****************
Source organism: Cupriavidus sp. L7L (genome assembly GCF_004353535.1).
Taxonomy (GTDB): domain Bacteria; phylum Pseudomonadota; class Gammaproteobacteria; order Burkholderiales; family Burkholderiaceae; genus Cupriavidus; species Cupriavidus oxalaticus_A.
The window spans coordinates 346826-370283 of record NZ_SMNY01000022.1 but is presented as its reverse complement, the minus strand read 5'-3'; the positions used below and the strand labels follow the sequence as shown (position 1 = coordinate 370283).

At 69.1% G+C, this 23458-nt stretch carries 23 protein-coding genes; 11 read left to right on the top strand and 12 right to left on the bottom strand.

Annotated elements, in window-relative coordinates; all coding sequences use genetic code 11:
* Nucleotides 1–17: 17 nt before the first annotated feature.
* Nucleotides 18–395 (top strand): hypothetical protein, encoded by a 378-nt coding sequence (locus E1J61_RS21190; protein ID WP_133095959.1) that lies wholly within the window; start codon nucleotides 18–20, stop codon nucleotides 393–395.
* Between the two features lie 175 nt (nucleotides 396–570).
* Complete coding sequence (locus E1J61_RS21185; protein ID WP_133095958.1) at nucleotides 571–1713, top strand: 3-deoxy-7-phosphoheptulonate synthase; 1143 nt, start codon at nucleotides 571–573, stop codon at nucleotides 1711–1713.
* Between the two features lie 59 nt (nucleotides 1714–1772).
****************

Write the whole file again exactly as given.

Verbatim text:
Source organism: Cupriavidus sp. L7L (genome assembly GCF_004353535.1).
Taxonomy (GTDB): domain Bacteria; phylum Pseudomonadota; class Gammaproteobacteria; order Burkholderiales; family Burkholderiaceae; genus Cupriavidus; species Cupriavidus oxalaticus_A.
The window spans coordinates 346826-370283 of record NZ_SMNY01000022.1 but is presented as its reverse complement, the minus strand read 5'-3'; the positions used below and the strand labels follow the sequence as shown (position 1 = coordinate 370283).

At 69.1% G+C, this 23458-nt stretch carries 23 protein-coding genes; 11 read left to right on the top strand and 12 right to left on the bottom strand.

Annotated elements, in window-relative coordinates; all coding sequences use genetic code 11:
* Nucleotides 1–17: 17 nt before the first annotated feature.
* Nucleotides 18–395 (top strand): hypothetical protein, encoded by a 378-nt coding sequence (locus E1J61_RS21190; protein ID WP_133095959.1) that lies wholly within the window; start codon nucleotides 18–20, stop codon nucleotides 393–395.
* Between the two features lie 175 nt (nucleotides 396–570).
* Complete coding sequence (locus E1J61_RS21185; protein ID WP_133095958.1) at nucleotides 571–1713, top strand: 3-deoxy-7-phosphoheptulonate synthase; 1143 nt, start codon at nucleotides 571–573, stop codon at nucleotides 1711–1713.
* Between the two features lie 59 nt (nucleotides 1714–1772).